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Japanese Interior Design, The Concept And Decorating Ideas

Japanese Interior Design, The Concept And Decorating Ideas

Japanese interior decorating arrived in the West during the mid 19th century when trade opened up between the west and east. Although it was known to the West during the 16th century, it wasn’t widely accepted at that time. It’s one of the key influences on minimalism and sets forth principles for creating a “zen” interior.

The key to the Japanese interior design concept is known as “Ma”. This concept aims at a balance between the available space that can be worked with and furniture and other objects. Ma is used to keep spaces clear and uncluttered, to help create a special and calm home for both the inhabitants and visitors.

A Brief Look At Japanese Interior Design


The Japanese concept of interior design is all about zen. Zen comes from the school of Mahayana Buddism and emphasizes the value of meditation and intuition. It encourages a peaceful simplicity surrounding the modest designs of the Japanese culture.

It’s influence is backed by thousands of years of Japanese architecture and interior design resulting in a clean and uncluttered style of living. Japanese interior decorating embraces balance, order, ancient customs and love for natural beauty.

If one looks at the ancient tea ceremonies and lifestyle of the Japanese culture there is and endearing quality to it that makes it worth replicating. It can be used to bring zen to any home and life. After all, we can all use peace and harmony in our homes and lives. It’s simplicity appeals across many cultures and borders. It can be beautiful to see the inspiration of Ma in the homes where it first blossomed.

Add Elements of Nature


The Japanese culture embraces a love and respect for nature. It’s felt that the best way to maintain a connection with the natural world is to bring nature to the home. Adding a traditional Japanese’s plant, such as bonsai and bamboo can help achieve a Japanese feel.

You can use any deep green plant though to achieve a similar effect. You may consider palm or orchid. However, flowers are not typical in the Japanese home so keep it simple, natural and green.

Consider Adding a Soaking Tub


A soaking tub is a small deep tub that usually has a small bench seat. Many of the health conscious in the East are seeking them out. Water elements are very important in Japanese interior design. Water sounds such as those from small indoor fountains encourage meditation and helps to calm us from everyday stress. The word Ofuro translates as a bath in English. It’s a tranquil tradition that could benefit those of us in the west.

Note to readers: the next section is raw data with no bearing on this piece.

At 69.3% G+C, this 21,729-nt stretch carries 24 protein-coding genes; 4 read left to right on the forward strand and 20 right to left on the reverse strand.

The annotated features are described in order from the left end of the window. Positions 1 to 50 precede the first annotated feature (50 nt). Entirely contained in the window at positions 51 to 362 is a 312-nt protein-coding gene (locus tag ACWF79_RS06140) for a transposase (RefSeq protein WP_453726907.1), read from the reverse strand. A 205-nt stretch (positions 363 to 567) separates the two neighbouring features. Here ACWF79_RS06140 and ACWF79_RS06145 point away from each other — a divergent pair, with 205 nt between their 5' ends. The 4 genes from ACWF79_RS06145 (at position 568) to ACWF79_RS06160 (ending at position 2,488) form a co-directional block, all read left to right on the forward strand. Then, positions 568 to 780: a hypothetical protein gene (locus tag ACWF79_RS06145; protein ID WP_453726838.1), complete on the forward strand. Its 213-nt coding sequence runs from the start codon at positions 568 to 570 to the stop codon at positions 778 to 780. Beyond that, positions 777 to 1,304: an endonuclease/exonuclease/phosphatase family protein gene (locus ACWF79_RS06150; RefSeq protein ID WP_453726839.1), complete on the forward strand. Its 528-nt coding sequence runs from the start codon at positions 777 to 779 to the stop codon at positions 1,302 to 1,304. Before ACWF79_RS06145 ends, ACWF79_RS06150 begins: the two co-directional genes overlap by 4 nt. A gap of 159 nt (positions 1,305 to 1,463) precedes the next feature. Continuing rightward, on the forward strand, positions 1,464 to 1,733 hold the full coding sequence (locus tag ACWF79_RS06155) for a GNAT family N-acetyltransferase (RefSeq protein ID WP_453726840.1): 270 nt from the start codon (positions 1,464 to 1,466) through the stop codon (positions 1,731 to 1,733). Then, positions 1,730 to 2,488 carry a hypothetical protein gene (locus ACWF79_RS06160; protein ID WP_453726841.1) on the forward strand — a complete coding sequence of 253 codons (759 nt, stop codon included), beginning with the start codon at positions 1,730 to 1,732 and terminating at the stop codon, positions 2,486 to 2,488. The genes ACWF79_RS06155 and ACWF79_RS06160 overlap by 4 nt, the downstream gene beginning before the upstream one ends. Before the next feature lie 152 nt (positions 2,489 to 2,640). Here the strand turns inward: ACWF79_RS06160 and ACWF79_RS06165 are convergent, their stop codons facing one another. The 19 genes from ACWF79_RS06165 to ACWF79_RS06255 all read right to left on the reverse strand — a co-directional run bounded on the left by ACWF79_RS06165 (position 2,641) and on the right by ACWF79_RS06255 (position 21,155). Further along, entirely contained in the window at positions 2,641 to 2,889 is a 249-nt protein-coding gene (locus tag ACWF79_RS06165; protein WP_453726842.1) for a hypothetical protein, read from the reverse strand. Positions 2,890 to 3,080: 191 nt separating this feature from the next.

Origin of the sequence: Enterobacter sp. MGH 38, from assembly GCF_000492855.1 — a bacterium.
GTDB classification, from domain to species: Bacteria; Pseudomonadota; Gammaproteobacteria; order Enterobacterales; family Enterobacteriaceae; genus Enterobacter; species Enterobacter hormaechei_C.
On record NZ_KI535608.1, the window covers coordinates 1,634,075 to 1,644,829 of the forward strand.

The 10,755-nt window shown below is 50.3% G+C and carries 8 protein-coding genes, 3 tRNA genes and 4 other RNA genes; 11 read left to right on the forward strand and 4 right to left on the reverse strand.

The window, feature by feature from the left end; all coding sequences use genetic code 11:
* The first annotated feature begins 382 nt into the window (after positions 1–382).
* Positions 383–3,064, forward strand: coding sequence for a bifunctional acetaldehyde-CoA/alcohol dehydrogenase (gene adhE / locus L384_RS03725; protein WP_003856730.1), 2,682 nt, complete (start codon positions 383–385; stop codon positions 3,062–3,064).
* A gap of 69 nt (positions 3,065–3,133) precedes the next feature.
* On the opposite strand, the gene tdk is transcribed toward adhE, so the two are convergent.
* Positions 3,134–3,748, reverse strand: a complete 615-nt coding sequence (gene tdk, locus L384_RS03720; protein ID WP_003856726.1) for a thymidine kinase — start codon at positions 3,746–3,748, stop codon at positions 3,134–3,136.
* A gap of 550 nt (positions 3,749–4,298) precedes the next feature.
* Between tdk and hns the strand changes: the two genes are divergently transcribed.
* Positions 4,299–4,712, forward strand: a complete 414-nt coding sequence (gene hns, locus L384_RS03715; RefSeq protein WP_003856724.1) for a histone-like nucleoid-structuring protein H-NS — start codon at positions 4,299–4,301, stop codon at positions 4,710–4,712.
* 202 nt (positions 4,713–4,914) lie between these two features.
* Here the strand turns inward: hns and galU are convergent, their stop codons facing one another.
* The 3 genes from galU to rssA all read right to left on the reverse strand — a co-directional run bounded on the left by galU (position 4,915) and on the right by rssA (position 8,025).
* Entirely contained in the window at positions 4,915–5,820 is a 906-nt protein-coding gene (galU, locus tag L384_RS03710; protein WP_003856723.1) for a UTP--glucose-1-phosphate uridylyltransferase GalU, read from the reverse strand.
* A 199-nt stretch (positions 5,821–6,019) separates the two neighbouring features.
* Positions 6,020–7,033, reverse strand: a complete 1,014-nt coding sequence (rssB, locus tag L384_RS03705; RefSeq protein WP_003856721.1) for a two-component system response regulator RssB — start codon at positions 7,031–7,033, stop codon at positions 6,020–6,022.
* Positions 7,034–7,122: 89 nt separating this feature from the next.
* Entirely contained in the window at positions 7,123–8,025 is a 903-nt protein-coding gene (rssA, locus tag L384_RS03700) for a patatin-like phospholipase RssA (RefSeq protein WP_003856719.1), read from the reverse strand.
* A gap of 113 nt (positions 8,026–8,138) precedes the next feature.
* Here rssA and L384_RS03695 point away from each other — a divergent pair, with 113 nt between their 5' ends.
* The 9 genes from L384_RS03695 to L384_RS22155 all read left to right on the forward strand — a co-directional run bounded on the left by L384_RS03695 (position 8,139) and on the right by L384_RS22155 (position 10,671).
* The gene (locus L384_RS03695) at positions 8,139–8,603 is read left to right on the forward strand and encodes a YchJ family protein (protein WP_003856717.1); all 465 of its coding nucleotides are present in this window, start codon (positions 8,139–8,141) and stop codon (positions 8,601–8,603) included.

Sliding Doors and Screens


Due to the high cost of homes in Japan they tend to be small by western standards. It also means that many people rent apartments instead of buying a home. It’s due to these factors that the Shoju is so important in Japanese interior design. A Shoji is an authentic Japanese screen. Unlike doors the shoji slides back and forth saving space that would be taken up by the swinging door.

Wood and Bamboo Elements


The Japanese culture is known for the use of wood throughout their homes. Many items such as walls, doors, screen grids, and frames are commonly made from wood. If you would like to try to incorporate wood into your home, some of the most common woods in the western world are maple, cypress, hemlock and red pine. Bamboo is also popular both in the east and west. It’s perfect for decorative purposes as seen in the image below.

The Japanese Entryway

In Japanese and entryway is called a genkan. This entry space is the area where visitors are greeted. It’s also where shoes are removed, and indoor slippers put on. It would be interesting to try to create such a space when using Japanese design concepts.

Japanese Decor


The biggest addition to most Japanese homes would be the shoji or some version of it. The pictures above gives some idea of the styles used. These screens are used to seperate living zones or to conceal an area. They can be found painted or plain depending on what you like. They can also be stationary of flexible. Look around and see what works best for you.



If trying to achieve a zen feeling you should choose colors from a neutral palette. Look around for colors in nature. Choose soft and muted tones. Chocolate, moss green, and black are all perfect for focus walls.



The best advice that I can give is to try and use a mid to low light level. Bright lights are often seen as a trigger to work not relax. The lower lighting levels will also give your home an authentic Japanese design feel.

Lights should be concealed if possible or diffused. This type of soft lighting helps create a soft and calming atmosphere to your home.



In the west, your best option will be timber or bamboo collections. The Japanese use tatami mats. If you want the feel of a traditional Japanese home, you can use a few of these for a more authentic look.

Give Your Home a Taste Of the Japanese Style


You don’t have to grow up in a traditional Japanese home to love it for its peaceful designs that are rooted in an ancient culture. You can achieve this style to mimic its clean, simple and minimalistic design throughout your home.

Just add natural wood elements, simple greenery, soft natural lighting, some modern furniture, water elements, a soaking tub, plush floor coverings, screens to create your meditation space. The colors should all be derived from nature. Adding all of this small changes can give your home a rich Japanese interior design that speaks of a traditional culture and a love of nature.

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